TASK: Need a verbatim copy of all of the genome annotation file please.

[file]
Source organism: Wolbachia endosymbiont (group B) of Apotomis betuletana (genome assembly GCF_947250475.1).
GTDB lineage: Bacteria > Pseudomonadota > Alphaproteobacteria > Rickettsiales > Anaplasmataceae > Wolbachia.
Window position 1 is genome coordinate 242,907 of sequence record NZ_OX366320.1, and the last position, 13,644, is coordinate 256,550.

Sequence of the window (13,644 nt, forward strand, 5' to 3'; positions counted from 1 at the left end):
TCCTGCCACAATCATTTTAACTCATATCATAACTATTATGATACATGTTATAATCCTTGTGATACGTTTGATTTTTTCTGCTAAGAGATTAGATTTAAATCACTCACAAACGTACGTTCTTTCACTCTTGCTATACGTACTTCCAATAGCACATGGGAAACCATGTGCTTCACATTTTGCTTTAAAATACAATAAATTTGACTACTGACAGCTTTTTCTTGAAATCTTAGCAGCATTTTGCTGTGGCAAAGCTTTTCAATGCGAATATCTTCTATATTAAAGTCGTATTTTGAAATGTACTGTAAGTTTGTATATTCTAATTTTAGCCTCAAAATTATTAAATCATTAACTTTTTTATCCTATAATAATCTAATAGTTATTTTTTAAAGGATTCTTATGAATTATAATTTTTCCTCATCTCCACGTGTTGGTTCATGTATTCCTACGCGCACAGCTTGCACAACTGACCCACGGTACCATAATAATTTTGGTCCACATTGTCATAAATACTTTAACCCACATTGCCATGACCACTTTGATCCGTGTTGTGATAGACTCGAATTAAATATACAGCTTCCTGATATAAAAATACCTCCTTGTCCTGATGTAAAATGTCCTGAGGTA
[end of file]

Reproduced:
Source organism: Wolbachia endosymbiont (group B) of Apotomis betuletana (genome assembly GCF_947250475.1).
GTDB lineage: Bacteria > Pseudomonadota > Alphaproteobacteria > Rickettsiales > Anaplasmataceae > Wolbachia.
Window position 1 is genome coordinate 242,907 of sequence record NZ_OX366320.1, and the last position, 13,644, is coordinate 256,550.

Sequence of the window (13,644 nt, forward strand, 5' to 3'; positions counted from 1 at the left end):
TCCTGCCACAATCATTTTAACTCATATCATAACTATTATGATACATGTTATAATCCTTGTGATACGTTTGATTTTTTCTGCTAAGAGATTAGATTTAAATCACTCACAAACGTACGTTCTTTCACTCTTGCTATACGTACTTCCAATAGCACATGGGAAACCATGTGCTTCACATTTTGCTTTAAAATACAATAAATTTGACTACTGACAGCTTTTTCTTGAAATCTTAGCAGCATTTTGCTGTGGCAAAGCTTTTCAATGCGAATATCTTCTATATTAAAGTCGTATTTTGAAATGTACTGTAAGTTTGTATATTCTAATTTTAGCCTCAAAATTATTAAATCATTAACTTTTTTATCCTATAATAATCTAATAGTTATTTTTTAAAGGATTCTTATGAATTATAATTTTTCCTCATCTCCACGTGTTGGTTCATGTATTCCTACGCGCACAGCTTGCACAACTGACCCACGGTACCATAATAATTTTGGTCCACATTGTCATAAATACTTTAACCCACATTGCCATGACCACTTTGATCCGTGTTGTGATAGACTCGAATTAAATATACAGCTTCCTGATATAAAAATACCTCCTTGTCCTGATGTAAAATGTCCTGAGGTA